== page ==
The concepts of ‘checks and balances’ and a self-regulating mechanism, which organize all the ideological constructions of liberalism, must be understood first of all as the philosophical materialization of this original distrust of the moral capacities of humanity.  If the desire to subject human conduct to an ethical ideal taken as universalizable is indeed the crime that contains all others, then it is in fact impossible to try and establish tranquillity and civil peace without first neutralizing all conceivable forms of moral temptation, whether these are religious or otherwise.  In this sense, being ‘modern’ basically means being convinced that the new resources of Reason (of which Science offers the privileged model) are from now on capable of resolving this problem by indicating the lines of a double strategy.  On the one hand, removing all traditional figures of political authority, and on the other, gradually placing the collective existence of individuals under the control of impersonal and ideologically ‘neutral’ mechanisms whose free play will be able to produce automatically the entire political order that is desired, without ever having to appeal to these individuals in their guise of subjects.  As we know, for liberals there are just two mechanisms, and two alone, that possess this providential property — the two parallel and complementary clockwork mechanisms of Market and Law.  From the moment that this massive historical transfer has been effected, modern freedom can thus be recognized in its constitutive double dimension, both juridical and economic.  It can be defined, on the one hand, as the right to do anything that is not forbidden by positive law (as in Montesquieu’s formula), and on the other, in a more discreet fashion, as the right to do anything that does not contravene the rules of the Market. (61-62)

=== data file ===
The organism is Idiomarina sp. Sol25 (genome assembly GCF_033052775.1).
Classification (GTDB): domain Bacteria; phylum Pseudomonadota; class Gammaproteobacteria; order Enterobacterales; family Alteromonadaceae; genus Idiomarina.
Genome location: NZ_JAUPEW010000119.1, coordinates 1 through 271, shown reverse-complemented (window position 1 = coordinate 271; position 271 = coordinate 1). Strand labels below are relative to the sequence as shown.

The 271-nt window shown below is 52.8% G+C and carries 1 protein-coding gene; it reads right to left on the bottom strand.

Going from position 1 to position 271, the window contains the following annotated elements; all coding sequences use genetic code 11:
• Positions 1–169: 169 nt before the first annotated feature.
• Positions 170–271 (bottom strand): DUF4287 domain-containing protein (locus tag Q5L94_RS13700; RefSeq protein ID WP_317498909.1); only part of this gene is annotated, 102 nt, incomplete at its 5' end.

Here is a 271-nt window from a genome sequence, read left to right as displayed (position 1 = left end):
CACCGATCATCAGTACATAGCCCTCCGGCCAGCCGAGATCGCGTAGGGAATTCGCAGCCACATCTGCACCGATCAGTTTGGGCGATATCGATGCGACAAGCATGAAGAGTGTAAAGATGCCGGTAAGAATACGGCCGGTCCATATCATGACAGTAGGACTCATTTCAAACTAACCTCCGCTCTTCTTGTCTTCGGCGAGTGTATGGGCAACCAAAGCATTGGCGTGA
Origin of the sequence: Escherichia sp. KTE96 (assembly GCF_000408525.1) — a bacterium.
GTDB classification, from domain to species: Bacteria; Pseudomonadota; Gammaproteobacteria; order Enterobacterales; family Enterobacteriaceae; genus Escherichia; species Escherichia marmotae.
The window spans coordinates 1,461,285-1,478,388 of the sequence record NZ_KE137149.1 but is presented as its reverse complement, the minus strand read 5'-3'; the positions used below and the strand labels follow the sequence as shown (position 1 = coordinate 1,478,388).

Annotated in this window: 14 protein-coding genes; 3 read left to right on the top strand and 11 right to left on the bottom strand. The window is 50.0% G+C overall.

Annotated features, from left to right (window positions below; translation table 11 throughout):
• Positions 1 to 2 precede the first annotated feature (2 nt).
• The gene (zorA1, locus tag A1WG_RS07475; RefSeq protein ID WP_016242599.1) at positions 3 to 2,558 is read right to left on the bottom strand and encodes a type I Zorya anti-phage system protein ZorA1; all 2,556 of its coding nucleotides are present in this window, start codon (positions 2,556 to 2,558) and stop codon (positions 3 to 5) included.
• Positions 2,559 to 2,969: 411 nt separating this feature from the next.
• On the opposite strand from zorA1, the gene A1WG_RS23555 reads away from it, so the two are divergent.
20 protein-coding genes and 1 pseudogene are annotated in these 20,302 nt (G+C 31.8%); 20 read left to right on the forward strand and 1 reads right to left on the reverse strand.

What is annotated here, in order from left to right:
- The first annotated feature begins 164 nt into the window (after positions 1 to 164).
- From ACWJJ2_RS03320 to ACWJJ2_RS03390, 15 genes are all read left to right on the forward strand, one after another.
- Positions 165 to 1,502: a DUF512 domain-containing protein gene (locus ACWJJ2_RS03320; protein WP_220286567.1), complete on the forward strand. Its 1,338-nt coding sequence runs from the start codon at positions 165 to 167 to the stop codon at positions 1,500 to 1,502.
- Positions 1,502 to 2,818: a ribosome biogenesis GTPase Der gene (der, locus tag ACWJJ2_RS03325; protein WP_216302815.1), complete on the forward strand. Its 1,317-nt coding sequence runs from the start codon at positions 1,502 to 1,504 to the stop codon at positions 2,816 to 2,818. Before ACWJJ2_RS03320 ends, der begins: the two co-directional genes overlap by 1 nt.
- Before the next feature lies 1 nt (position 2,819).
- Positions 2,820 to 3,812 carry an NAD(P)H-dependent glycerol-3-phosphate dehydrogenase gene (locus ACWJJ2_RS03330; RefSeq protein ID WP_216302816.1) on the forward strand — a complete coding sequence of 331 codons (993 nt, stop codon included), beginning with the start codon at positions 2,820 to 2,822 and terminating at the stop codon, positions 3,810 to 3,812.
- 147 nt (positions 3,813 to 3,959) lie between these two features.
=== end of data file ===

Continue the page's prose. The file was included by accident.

Jean-Claude Michéa | The Realm of Lesser Evil

Least Bad